Once again, the impetus was that his client had reached a point in life where they no longer wanted the responsibility of dealing with the four T’s-Tenants, Trash, Toilets and Termites. They simply wanted a check to arrive on a monthly basis and secondly, they did not want their children to have to deal with real estate issues after their death since their children had neither interest or expertise. The couple understood that real property would present real headaches to their children and might be a source of contention. They wanted to avoid potential disharmony and allow each of their children to do what they wanted with their share of their inheritance. By selling the real property and rolling the proceeds over to a DST, they would essentially transform a tangible, illiquid, “hands-on” real property into a passive, “unitized” security that would give them more flexibility for gifting and estate planning.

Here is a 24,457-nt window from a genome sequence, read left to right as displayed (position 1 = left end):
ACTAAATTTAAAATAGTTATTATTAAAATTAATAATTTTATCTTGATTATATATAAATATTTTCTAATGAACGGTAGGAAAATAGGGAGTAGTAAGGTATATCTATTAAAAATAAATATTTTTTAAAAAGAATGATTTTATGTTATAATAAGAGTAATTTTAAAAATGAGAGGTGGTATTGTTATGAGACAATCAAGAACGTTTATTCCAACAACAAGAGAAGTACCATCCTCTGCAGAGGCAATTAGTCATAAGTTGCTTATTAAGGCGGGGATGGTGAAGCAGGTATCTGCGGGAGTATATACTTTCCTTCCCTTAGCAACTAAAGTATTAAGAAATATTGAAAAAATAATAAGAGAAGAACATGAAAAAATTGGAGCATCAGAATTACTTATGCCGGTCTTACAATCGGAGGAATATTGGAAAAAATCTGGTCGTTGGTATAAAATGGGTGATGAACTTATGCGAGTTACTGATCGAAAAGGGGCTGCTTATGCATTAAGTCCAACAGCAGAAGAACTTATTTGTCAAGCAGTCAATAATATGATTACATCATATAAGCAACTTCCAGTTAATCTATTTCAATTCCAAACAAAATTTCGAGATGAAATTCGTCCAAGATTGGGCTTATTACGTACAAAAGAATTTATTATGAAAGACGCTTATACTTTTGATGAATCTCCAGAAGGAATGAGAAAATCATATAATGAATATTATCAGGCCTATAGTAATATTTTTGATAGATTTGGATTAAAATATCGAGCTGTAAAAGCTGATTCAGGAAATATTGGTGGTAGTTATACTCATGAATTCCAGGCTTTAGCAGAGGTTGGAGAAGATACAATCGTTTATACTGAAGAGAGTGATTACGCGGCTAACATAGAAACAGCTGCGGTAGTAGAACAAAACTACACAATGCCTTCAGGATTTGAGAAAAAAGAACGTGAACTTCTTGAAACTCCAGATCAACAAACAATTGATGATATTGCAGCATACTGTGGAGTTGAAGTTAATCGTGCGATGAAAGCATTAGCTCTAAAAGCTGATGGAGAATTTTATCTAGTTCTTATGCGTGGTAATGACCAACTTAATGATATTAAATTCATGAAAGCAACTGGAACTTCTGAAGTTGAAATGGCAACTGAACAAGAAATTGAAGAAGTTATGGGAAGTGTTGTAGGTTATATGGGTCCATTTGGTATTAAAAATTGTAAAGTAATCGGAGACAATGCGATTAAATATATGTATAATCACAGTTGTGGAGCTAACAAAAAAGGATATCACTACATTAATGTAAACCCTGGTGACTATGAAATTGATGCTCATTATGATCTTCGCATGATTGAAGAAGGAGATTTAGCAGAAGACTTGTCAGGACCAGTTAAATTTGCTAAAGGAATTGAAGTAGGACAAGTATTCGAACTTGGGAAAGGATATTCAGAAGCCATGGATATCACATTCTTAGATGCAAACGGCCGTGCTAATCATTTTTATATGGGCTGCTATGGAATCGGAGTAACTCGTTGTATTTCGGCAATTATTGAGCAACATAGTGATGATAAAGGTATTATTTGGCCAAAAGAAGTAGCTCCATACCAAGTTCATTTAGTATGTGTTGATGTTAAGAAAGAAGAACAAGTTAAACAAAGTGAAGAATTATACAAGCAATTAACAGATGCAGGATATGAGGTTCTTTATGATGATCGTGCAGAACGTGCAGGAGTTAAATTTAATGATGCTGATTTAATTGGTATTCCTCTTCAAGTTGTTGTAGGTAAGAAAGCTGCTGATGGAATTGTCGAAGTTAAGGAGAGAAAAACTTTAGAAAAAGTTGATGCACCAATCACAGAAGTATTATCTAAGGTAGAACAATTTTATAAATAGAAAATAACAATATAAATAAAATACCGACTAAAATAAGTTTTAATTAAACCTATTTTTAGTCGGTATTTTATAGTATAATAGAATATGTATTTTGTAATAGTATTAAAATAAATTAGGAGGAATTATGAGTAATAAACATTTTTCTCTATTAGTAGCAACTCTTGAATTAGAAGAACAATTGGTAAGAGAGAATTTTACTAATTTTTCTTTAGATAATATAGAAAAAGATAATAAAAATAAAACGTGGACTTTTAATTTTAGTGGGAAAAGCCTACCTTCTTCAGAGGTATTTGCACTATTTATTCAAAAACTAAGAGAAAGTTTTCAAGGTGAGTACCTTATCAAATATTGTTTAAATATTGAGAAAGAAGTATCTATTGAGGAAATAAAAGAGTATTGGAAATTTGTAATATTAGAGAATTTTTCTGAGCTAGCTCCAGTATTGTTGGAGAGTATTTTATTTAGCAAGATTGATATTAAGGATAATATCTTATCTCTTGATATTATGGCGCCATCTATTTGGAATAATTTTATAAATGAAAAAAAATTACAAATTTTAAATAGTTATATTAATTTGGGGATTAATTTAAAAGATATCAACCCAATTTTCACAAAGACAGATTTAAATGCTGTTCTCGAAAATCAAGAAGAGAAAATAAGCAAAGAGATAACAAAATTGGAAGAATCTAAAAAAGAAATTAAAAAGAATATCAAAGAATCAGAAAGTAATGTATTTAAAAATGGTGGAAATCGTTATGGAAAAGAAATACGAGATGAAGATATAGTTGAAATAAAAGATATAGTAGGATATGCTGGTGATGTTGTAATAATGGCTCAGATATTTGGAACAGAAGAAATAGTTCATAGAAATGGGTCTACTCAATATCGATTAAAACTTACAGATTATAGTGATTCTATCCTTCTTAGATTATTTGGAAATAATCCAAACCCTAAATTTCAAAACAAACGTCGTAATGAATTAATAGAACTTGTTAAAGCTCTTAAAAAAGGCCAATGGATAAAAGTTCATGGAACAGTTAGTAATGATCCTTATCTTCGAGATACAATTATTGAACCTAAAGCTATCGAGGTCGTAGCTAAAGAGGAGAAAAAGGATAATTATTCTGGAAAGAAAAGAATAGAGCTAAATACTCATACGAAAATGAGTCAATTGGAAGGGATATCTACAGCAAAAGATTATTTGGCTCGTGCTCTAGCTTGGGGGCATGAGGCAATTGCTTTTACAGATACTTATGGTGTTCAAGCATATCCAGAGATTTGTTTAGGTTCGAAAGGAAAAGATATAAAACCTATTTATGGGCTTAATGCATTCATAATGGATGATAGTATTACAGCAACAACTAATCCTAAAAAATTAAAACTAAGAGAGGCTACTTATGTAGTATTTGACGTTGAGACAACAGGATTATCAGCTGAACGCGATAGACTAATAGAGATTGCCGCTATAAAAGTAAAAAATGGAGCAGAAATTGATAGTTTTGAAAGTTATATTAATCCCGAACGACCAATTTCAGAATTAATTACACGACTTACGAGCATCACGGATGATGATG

The sale of the property and the 1031 exchange into a DST was a solution they explored. They particularly liked the fact that it would be invested in institutional quality real estate under professional management and that it would receive the stepped-up cost basis upon their death just like the original properties would have received. This while paying no current taxes.
Case Study #3 - A local farmer and developer couldn’t agree on a price for the farmer’s property. The farmer’s children had moved and so handing down the family farm to the next generation was not an option. Furthermore, the farm was worth considerably more as a potential development than as farmland. There was an opportunity for the farmer to unlock income and for the developer to purchase a valuable property. Unfortunately, they were at an impasse. The farmer wanted more than the developer would pay because the taxes on the sale would have been considerable. As soon as they understood the farmer would be able to defer taxes, unlock income and eliminate all estate taxes, the impasse lifted. It was a win-win scenario.